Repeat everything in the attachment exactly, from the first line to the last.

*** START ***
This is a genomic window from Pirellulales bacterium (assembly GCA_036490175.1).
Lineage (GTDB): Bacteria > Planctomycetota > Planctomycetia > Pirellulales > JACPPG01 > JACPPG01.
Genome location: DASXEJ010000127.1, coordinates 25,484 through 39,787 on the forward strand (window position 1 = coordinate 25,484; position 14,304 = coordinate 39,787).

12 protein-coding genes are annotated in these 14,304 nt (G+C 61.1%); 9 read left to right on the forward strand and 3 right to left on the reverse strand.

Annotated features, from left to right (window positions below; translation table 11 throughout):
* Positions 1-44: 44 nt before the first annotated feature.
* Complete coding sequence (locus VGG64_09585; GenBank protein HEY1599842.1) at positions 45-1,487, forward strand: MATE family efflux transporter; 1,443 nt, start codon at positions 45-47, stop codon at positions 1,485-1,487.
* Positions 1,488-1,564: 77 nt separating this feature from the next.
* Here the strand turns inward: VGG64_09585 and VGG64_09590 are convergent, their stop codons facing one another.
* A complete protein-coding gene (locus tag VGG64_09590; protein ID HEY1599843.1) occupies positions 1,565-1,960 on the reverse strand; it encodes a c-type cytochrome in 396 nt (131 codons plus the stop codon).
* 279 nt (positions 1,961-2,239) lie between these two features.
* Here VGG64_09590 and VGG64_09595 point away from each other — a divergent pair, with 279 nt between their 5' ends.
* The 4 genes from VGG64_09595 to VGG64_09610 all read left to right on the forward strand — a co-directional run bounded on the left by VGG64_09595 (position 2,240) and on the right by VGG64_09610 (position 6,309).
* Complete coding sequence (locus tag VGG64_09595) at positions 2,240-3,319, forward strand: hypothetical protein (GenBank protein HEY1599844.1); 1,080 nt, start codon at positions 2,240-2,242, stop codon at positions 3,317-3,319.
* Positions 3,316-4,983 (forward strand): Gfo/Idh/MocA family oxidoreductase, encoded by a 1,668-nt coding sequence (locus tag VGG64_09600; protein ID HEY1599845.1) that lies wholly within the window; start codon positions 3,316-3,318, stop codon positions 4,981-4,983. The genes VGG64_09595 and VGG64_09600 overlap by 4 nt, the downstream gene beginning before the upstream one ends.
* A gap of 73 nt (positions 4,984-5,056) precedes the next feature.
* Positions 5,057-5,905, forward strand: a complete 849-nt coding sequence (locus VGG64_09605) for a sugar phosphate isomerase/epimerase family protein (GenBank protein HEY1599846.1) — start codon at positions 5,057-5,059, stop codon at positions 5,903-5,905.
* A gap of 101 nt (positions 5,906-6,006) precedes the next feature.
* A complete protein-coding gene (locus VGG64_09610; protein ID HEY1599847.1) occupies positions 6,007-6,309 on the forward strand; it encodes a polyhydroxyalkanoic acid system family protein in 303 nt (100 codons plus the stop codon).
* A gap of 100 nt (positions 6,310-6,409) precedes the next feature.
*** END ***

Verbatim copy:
This is a genomic window from Pirellulales bacterium (assembly GCA_036490175.1).
Lineage (GTDB): Bacteria > Planctomycetota > Planctomycetia > Pirellulales > JACPPG01 > JACPPG01.
Genome location: DASXEJ010000127.1, coordinates 25,484 through 39,787 on the forward strand (window position 1 = coordinate 25,484; position 14,304 = coordinate 39,787).

12 protein-coding genes are annotated in these 14,304 nt (G+C 61.1%); 9 read left to right on the forward strand and 3 right to left on the reverse strand.

Annotated features, from left to right (window positions below; translation table 11 throughout):
* Positions 1-44: 44 nt before the first annotated feature.
* Complete coding sequence (locus VGG64_09585; GenBank protein HEY1599842.1) at positions 45-1,487, forward strand: MATE family efflux transporter; 1,443 nt, start codon at positions 45-47, stop codon at positions 1,485-1,487.
* Positions 1,488-1,564: 77 nt separating this feature from the next.
* Here the strand turns inward: VGG64_09585 and VGG64_09590 are convergent, their stop codons facing one another.
* A complete protein-coding gene (locus tag VGG64_09590; protein ID HEY1599843.1) occupies positions 1,565-1,960 on the reverse strand; it encodes a c-type cytochrome in 396 nt (131 codons plus the stop codon).
* 279 nt (positions 1,961-2,239) lie between these two features.
* Here VGG64_09590 and VGG64_09595 point away from each other — a divergent pair, with 279 nt between their 5' ends.
* The 4 genes from VGG64_09595 to VGG64_09610 all read left to right on the forward strand — a co-directional run bounded on the left by VGG64_09595 (position 2,240) and on the right by VGG64_09610 (position 6,309).
* Complete coding sequence (locus tag VGG64_09595) at positions 2,240-3,319, forward strand: hypothetical protein (GenBank protein HEY1599844.1); 1,080 nt, start codon at positions 2,240-2,242, stop codon at positions 3,317-3,319.
* Positions 3,316-4,983 (forward strand): Gfo/Idh/MocA family oxidoreductase, encoded by a 1,668-nt coding sequence (locus tag VGG64_09600; protein ID HEY1599845.1) that lies wholly within the window; start codon positions 3,316-3,318, stop codon positions 4,981-4,983. The genes VGG64_09595 and VGG64_09600 overlap by 4 nt, the downstream gene beginning before the upstream one ends.
* A gap of 73 nt (positions 4,984-5,056) precedes the next feature.
* Positions 5,057-5,905, forward strand: a complete 849-nt coding sequence (locus VGG64_09605) for a sugar phosphate isomerase/epimerase family protein (GenBank protein HEY1599846.1) — start codon at positions 5,057-5,059, stop codon at positions 5,903-5,905.
* A gap of 101 nt (positions 5,906-6,006) precedes the next feature.
* A complete protein-coding gene (locus VGG64_09610; protein ID HEY1599847.1) occupies positions 6,007-6,309 on the forward strand; it encodes a polyhydroxyalkanoic acid system family protein in 303 nt (100 codons plus the stop codon).
* A gap of 100 nt (positions 6,310-6,409) precedes the next feature.